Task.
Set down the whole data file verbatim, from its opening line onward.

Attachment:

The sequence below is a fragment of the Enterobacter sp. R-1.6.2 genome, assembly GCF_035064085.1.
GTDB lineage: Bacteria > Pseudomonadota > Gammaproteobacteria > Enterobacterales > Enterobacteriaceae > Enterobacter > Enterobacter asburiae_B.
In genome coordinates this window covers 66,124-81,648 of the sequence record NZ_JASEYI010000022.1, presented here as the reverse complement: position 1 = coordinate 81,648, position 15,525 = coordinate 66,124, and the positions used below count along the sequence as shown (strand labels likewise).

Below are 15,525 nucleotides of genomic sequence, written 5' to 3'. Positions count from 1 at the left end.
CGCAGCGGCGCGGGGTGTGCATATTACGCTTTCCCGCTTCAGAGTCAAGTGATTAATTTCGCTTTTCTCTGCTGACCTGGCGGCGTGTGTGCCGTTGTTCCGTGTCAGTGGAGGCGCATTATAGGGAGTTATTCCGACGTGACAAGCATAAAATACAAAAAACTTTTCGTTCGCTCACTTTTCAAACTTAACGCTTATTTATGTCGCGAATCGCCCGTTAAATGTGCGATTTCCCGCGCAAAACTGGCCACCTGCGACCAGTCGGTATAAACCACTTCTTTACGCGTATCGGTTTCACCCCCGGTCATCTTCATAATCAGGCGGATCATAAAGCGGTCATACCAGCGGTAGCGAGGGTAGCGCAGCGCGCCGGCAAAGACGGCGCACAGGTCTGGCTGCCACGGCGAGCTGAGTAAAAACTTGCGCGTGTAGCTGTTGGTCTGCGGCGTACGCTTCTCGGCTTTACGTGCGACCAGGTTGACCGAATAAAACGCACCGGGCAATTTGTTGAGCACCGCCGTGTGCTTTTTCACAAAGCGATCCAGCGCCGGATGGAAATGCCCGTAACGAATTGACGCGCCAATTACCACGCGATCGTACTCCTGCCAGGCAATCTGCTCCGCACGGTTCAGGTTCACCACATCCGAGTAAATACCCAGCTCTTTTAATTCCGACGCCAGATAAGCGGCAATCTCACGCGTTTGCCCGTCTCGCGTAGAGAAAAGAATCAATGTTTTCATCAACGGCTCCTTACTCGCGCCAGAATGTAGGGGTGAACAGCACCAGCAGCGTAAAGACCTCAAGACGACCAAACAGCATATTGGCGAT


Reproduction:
The sequence below is a fragment of the Enterobacter sp. R-1.6.2 genome, assembly GCF_035064085.1.
GTDB lineage: Bacteria > Pseudomonadota > Gammaproteobacteria > Enterobacterales > Enterobacteriaceae > Enterobacter > Enterobacter asburiae_B.
In genome coordinates this window covers 66,124-81,648 of the sequence record NZ_JASEYI010000022.1, presented here as the reverse complement: position 1 = coordinate 81,648, position 15,525 = coordinate 66,124, and the positions used below count along the sequence as shown (strand labels likewise).

Below are 15,525 nucleotides of genomic sequence, written 5' to 3'. Positions count from 1 at the left end.
CGCAGCGGCGCGGGGTGTGCATATTACGCTTTCCCGCTTCAGAGTCAAGTGATTAATTTCGCTTTTCTCTGCTGACCTGGCGGCGTGTGTGCCGTTGTTCCGTGTCAGTGGAGGCGCATTATAGGGAGTTATTCCGACGTGACAAGCATAAAATACAAAAAACTTTTCGTTCGCTCACTTTTCAAACTTAACGCTTATTTATGTCGCGAATCGCCCGTTAAATGTGCGATTTCCCGCGCAAAACTGGCCACCTGCGACCAGTCGGTATAAACCACTTCTTTACGCGTATCGGTTTCACCCCCGGTCATCTTCATAATCAGGCGGATCATAAAGCGGTCATACCAGCGGTAGCGAGGGTAGCGCAGCGCGCCGGCAAAGACGGCGCACAGGTCTGGCTGCCACGGCGAGCTGAGTAAAAACTTGCGCGTGTAGCTGTTGGTCTGCGGCGTACGCTTCTCGGCTTTACGTGCGACCAGGTTGACCGAATAAAACGCACCGGGCAATTTGTTGAGCACCGCCGTGTGCTTTTTCACAAAGCGATCCAGCGCCGGATGGAAATGCCCGTAACGAATTGACGCGCCAATTACCACGCGATCGTACTCCTGCCAGGCAATCTGCTCCGCACGGTTCAGGTTCACCACATCCGAGTAAATACCCAGCTCTTTTAATTCCGACGCCAGATAAGCGGCAATCTCACGCGTTTGCCCGTCTCGCGTAGAGAAAAGAATCAATGTTTTCATCAACGGCTCCTTACTCGCGCCAGAATGTAGGGGTGAACAGCACCAGCAGCGTAAAGACCTCAAGACGACCAAACAGCATATTGGCGAT